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Massive Suit Over Fatal Pennsylvania Crash

PHILADELPHIA (CN) - The brother of a couple who burned to death in a fatal collision claims in court that their Jeep caught fire because it was not crashworthy.

In addition to Edward and Theresa Dearden in the Jeep, the May 12, 2014, crash on I-78 in Berks County, Pa., killed Robert Rosner in a Chevrolet Malibu and injured a family of six driving in Dodge Caravan, according to the complaint filed Tuesday in the court of common pleas.

News reports indicate that the crash involved another four vehicles, but the Sept. 12 lawsuit names as plaintiffs only Diego and Melissa Burns and their four children, along with Edward's brother, David, and Rosner's widow, VirginiaAnn.

Their complaint names 17 defendants total, beginning with the Chrysler Group and FCA, short for Fiat Chrysler Automobiles, accused of causing the Deardens' deaths by putting a defective vehicle into the stream of commerce.

Though Chrysler had issued a product recall for a component of the Dearden vehicle ahead of the 2014 crash, the couple were unaware of the recall, according to the complaint.

"The Dearden vehicle was not crashworthy due to its propensity to burst into flames after rear impacts," the complaint states.

That is just what happens, the plaintiffs say, when tractor-trailer driver Vincente Espinerva caused a multicar pileup at about 1:10 p.m. by driving too fast in a highway construction zone.

With a line of cars stopped ahead of him in Greenwich Township, Espinerva slammed into Rosner's vehicle, which then caught fire, according to the complaint.

Rosner suffered fatal burns in the car, which became locked to the front of the trailer that subsequently jack-knifed across both eastbound lanes, the complaint states.

The Burns family says their car was hit from behind by Rosner's. Though the family of six survived with some broken bones and abrasions, their vehicle rear-ended the Deardens' Jeep, which "immediately became engulfed in flames," according to the complaint.

The 48-page complaint takes aim at the defective fuel system installed in

1993 to 1998 Jeep Grand Cherokees, including the Deardens' 1995 model.

Chrysler knew that placing fuel tanks towards the rear of these vehicles would make them prone to puncturing and leaking upon rear impact, leaving cars involved in such accidents with "a propensity to burst into flames," the lawsuit says.

In fact, Chrysler even promoted its vehicles that have more centrally located fuel systems "as offering extra fuel tank protection in the event of side or rear impacts," thus proving that the company "chose to consciously disregard [the] known hazard" the 1995 design posed, according to the complaint.

Dearden also blames Chrysler for delaying the safety recall amid mounting evidence that linked the rearward placement of fuel tanks to fatal accidents.

It took a government investigation into the frequency of Jeep SUV fires for the automaker to take action, according to the complaint.

By the time Chrysler finally issued the 2013 recall relating to the Deardens' Jeep, it had been four years since the National Highway Traffic Safety Administration tied the design defect "to at least 56 deaths," according to the complaint.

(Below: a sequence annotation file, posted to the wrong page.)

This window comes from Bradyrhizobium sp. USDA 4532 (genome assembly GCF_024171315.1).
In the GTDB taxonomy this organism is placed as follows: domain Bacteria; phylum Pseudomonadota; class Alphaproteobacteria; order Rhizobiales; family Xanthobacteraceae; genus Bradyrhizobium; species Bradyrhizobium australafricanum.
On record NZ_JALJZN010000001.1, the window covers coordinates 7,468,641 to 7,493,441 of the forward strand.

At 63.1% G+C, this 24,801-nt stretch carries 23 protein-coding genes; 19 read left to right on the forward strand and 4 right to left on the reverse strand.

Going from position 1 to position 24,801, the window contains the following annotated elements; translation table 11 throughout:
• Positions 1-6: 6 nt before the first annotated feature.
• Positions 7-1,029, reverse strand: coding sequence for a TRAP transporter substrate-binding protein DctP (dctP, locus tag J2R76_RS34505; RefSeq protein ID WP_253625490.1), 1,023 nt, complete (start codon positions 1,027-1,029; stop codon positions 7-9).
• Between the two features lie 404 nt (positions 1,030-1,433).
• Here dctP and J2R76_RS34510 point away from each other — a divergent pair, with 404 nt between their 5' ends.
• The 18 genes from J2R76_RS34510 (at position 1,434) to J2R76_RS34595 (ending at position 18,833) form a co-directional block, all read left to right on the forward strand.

"From 2009 to 2013, Chrysler engaged in legal battles, advertising campaigns and lobbying efforts all designed to delay or forestall a product recall," the complaint states.

"During that time, the death toll from fires erupting after rear-end collisions to [the affected] Jeep Grand Cherokees continued to climb."

The recall involved 1.6 million Jeeps, but Chrysler failed to notify the Deardens of the announcement within a legally required 60-day window, according to the complaint.

It was not until April 2015 - almost a full year after the wreck - that Chrysler representatives finally left the couple's son a voicemail, "advising him of the fuel tank defect" and explaining how to get the part replaced, the complaint states.

Michael Palese a spokesman for Chrysler and FCA "express[ed] sympathies towards those who lost loved ones in the horrific crash," but said the company's vehicles are safe.

"Our longstanding position - supported in the public record by real-world data - is that our vehicles are not defective," Palese said in an email when contacted about this lawsuit. "They are among the safest in their peer groups and met or exceeded the [federal crashworthiness] standards in effect at the time they were first sold. We remain unwavering in our commitment to design, engineer and build vehicles that afford outstanding customer safety and security."

The complaint seeks punitive damages from Chrysler and FCA for negligence, strict product liability and wrongful death.

Another section of the filing describes truck driver Espinvera as "fatigued" on the day of the accident, and notes that he had been involved in six prior reportable collisions and one nonreportable collision.

Espinerva's employer, M. Salas Trucking, is also named as a defendant to the action.

A bilingual representative from M. Salas Trucking deferred questions on the allegations to a fluent English-speaking family member, who has not yet responded to the request for comment.

Another set of defendants includes those involved with the interstate roadwork. The families say these entities failed to inform motorists or authorities of the impending work.

One such defendant, Established Traffic Control Inc., declined to comment on the matter.

Dearden is represented by Robert Mongeluzzi with Saltz, Mongeluzzi, Barrett and Bendesky. Rosner's widow is represented by John Dodig of Feldman, Shepherd, Wohlgartner, Tanner, Weinstock and Dodig. Both films are in Philadelphia. The Burns are represented by David Rosenberg with Handler, Henning & Rosenberg, of Harrisburg.

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